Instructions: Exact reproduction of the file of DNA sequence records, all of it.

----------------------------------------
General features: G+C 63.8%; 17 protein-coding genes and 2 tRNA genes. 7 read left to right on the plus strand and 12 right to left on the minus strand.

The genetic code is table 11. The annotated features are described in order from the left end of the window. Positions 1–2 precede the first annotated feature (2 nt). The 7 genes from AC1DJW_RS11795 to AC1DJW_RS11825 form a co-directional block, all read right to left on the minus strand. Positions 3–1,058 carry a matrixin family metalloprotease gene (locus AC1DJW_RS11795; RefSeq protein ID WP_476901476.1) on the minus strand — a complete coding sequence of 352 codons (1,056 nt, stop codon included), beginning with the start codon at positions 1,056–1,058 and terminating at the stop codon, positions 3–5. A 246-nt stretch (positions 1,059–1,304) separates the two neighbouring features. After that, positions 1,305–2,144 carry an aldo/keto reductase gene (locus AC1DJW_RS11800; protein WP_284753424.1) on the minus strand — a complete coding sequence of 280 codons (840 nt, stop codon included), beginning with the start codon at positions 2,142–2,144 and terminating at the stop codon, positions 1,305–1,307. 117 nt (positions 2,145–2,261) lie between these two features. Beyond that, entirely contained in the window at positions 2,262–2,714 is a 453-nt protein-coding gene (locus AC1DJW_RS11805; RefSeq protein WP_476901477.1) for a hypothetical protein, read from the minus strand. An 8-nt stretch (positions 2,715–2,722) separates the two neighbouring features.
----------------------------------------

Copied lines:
General features: G+C 63.8%; 17 protein-coding genes and 2 tRNA genes. 7 read left to right on the plus strand and 12 right to left on the minus strand.

The genetic code is table 11. The annotated features are described in order from the left end of the window. Positions 1–2 precede the first annotated feature (2 nt). The 7 genes from AC1DJW_RS11795 to AC1DJW_RS11825 form a co-directional block, all read right to left on the minus strand. Positions 3–1,058 carry a matrixin family metalloprotease gene (locus AC1DJW_RS11795; RefSeq protein ID WP_476901476.1) on the minus strand — a complete coding sequence of 352 codons (1,056 nt, stop codon included), beginning with the start codon at positions 1,056–1,058 and terminating at the stop codon, positions 3–5. A 246-nt stretch (positions 1,059–1,304) separates the two neighbouring features. After that, positions 1,305–2,144 carry an aldo/keto reductase gene (locus AC1DJW_RS11800; protein WP_284753424.1) on the minus strand — a complete coding sequence of 280 codons (840 nt, stop codon included), beginning with the start codon at positions 2,142–2,144 and terminating at the stop codon, positions 1,305–1,307. 117 nt (positions 2,145–2,261) lie between these two features. Beyond that, entirely contained in the window at positions 2,262–2,714 is a 453-nt protein-coding gene (locus AC1DJW_RS11805; RefSeq protein WP_476901477.1) for a hypothetical protein, read from the minus strand. An 8-nt stretch (positions 2,715–2,722) separates the two neighbouring features.